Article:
Other Bristol events

Miniature killers: Our Body and the pathogens inside it

This venue is fully accessible throughout. Over 18s only.
Past event - 2024
13 May Doors open 7pm
Event 7:30 - 10:30pm
Wiper and True, Unit 11, City Business Park, Easton Road,
Bristol BS5 0SP
This evening will discuss a variety of bacterial and viral pathogens and the nefarious effects they have on their living host - us!

A two-faced golden killer

Dr Dora Bonini (Postdoctoral Researcher, University of Bristol)
How is it possible that the bacterium Staphylococcus aureus is simultaneously a harmless inhabitant of the nose of a third of the population AND one of the biggest infectious killers worldwide?

Delve into this still unresolved question in a captivating journey unravelling the warfare between bacterial pathogens and humans and the endless molecular weapons that bacteria use to establish infections and thwart immune responses. Join us as we explore the world of bacterial pathogenesis, where understanding the enemy at the molecular level is crucial in the ongoing battle to safeguard human health.

Discovery of a druggable pocket in SARS-CoV-2 spike glycoprotein

Prof. Christiane Berger-Schaffitzel (Professor of Biochemistry)
Prof. Imre Berger (Professor of Biochemistry)
COVID-19, caused by severe acute respiratory syndrome coronavirus 2 (SARS-CoV-2), represents an ongoing global threat. During the pandemic we discovered a druggable pocket in the protein on the viral surface. We found that a fatty acid, named linoleic acid, binds to this pocket. We showed that linoleic acid tightly binds and locks the protein in a non-infective state. Based on these findings, we started developing an urgently needed antiviral drug to inhibit infection and transmission of coronavirus 2 (SARS-CoV-2).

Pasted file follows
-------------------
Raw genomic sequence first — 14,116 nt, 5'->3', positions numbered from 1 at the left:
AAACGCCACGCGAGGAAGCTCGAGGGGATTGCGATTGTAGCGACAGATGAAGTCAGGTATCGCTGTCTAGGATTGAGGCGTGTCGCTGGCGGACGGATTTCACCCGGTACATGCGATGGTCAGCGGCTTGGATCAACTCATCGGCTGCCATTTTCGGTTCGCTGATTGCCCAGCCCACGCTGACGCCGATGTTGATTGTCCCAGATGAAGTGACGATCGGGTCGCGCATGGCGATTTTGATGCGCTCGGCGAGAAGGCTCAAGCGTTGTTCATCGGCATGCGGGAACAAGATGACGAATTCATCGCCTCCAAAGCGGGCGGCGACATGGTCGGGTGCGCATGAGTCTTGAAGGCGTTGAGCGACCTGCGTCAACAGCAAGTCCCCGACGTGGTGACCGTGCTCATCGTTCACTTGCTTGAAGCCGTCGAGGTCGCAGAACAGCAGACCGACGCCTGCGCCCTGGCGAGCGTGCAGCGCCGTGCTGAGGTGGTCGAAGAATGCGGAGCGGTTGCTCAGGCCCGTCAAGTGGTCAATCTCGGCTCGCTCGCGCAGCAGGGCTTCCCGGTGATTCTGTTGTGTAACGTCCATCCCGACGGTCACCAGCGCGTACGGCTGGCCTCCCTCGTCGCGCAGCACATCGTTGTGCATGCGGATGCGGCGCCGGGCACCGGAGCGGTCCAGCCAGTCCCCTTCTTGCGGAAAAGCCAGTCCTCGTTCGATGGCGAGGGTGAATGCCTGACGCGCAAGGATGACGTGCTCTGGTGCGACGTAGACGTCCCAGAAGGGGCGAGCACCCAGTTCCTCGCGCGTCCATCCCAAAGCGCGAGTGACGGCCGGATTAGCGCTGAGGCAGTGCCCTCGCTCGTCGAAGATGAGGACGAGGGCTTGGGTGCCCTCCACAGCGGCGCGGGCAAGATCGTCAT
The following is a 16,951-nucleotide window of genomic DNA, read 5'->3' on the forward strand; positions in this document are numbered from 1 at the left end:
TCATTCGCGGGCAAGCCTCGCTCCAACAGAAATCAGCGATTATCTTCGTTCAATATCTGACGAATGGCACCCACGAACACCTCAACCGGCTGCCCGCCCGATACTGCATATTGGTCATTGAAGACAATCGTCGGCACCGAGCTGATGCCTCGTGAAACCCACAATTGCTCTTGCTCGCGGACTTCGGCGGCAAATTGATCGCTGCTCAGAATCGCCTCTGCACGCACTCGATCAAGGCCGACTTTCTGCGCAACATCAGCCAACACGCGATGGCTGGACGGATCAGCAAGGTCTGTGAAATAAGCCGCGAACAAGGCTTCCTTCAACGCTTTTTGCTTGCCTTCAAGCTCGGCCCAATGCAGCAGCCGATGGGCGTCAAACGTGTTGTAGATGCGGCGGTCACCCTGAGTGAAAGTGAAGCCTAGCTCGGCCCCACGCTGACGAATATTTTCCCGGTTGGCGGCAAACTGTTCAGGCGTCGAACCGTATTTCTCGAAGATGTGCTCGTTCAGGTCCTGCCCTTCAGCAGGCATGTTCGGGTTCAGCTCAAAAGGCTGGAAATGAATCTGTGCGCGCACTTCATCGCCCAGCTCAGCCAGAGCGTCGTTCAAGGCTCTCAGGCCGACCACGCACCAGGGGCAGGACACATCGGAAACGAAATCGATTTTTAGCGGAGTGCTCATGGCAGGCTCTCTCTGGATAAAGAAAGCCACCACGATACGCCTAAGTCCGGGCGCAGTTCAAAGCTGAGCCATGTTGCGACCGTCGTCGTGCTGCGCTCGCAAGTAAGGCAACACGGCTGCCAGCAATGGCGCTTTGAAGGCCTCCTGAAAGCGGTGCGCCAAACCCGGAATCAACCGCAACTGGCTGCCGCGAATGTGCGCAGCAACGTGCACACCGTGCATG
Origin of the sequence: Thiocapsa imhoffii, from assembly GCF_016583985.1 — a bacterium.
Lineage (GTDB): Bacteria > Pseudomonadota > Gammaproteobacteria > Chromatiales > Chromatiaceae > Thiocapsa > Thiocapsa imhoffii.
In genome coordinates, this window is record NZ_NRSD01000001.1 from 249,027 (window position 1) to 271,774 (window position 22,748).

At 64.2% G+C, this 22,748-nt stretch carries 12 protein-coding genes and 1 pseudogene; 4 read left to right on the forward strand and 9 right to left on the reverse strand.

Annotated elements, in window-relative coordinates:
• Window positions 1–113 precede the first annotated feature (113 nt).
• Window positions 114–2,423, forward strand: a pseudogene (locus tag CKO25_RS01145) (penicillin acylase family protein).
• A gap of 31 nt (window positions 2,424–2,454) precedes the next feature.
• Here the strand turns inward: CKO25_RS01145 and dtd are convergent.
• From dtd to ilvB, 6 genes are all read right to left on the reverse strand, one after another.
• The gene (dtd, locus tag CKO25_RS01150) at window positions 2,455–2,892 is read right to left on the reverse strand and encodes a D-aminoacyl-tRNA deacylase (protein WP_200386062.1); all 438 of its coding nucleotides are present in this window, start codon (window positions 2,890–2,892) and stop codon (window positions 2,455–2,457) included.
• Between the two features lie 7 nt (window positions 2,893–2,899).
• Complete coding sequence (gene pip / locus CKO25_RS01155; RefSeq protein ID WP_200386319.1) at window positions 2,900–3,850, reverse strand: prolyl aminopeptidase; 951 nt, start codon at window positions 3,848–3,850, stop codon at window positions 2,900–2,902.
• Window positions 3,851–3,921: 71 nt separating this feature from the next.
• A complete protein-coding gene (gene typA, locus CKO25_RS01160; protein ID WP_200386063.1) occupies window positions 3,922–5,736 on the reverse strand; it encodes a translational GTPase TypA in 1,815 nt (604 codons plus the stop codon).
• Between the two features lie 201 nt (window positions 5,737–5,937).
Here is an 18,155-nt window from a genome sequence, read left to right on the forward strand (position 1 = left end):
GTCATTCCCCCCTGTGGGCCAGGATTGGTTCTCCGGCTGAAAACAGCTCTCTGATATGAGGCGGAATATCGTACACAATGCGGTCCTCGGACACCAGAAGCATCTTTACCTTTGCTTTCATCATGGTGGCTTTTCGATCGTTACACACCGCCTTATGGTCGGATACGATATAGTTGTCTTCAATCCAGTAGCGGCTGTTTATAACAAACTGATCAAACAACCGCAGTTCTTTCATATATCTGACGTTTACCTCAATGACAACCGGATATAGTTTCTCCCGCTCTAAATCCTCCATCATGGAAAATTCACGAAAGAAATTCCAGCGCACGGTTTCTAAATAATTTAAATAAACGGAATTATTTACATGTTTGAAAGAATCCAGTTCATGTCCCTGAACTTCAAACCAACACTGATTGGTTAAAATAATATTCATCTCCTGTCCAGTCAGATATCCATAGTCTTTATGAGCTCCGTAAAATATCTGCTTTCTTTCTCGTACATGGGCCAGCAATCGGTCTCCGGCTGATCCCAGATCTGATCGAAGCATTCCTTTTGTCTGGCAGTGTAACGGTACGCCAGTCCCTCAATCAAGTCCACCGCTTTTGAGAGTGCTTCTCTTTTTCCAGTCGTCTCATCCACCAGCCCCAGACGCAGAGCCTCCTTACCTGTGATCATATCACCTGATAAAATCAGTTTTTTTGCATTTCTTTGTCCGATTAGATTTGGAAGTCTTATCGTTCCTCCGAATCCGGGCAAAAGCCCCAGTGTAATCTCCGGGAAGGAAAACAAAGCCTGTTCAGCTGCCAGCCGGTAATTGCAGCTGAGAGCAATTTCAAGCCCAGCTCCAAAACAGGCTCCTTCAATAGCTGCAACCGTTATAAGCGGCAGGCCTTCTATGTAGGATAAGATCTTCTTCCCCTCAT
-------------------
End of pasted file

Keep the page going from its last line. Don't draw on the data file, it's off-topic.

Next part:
Bacterial Bodyguards and Fungal Frogs: the role of the adaptive microbiome in pathogen defense

Sam Siomko (Postgraduate Researcher, University of Bristol)
What can frogs teach us about our immune system?

Batrachochytrium dendrobatidis is an invasive fungal pathogen that’s devastating amphibian populations worldwide. Little is known about how to combat its spread, however a solution might already be living on the frogs themselves. The microbiome (the collection of microorganisms that live on and inside a host) plays a huge roll in many animals’ basic functions, including humans, such as digestion and the immune system. In the case of the frogs, the microbiome may be adapting to combat pathogens before they can even establish by selecting for a protective bacterial community. If we can understand the role of the microbiome in defending against pathogen invasion, can we create a prophylactic to help save the frogs? And how can this help us understand the defensive capabilities of the microbiome against other pathogens?
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Other Wiper and True events

2024-05-15 Beyond binary: navigating the spectrum of gender Wiper and True Unit 11, City Business Park, Easton Road, Bristol, BS5 0SP, United Kingdom
2024-05-14 Fertile ground: exploring the science of human fertility Wiper and True Unit 11, City Business Park, Easton Road, Bristol, BS5 0SP, United Kingdom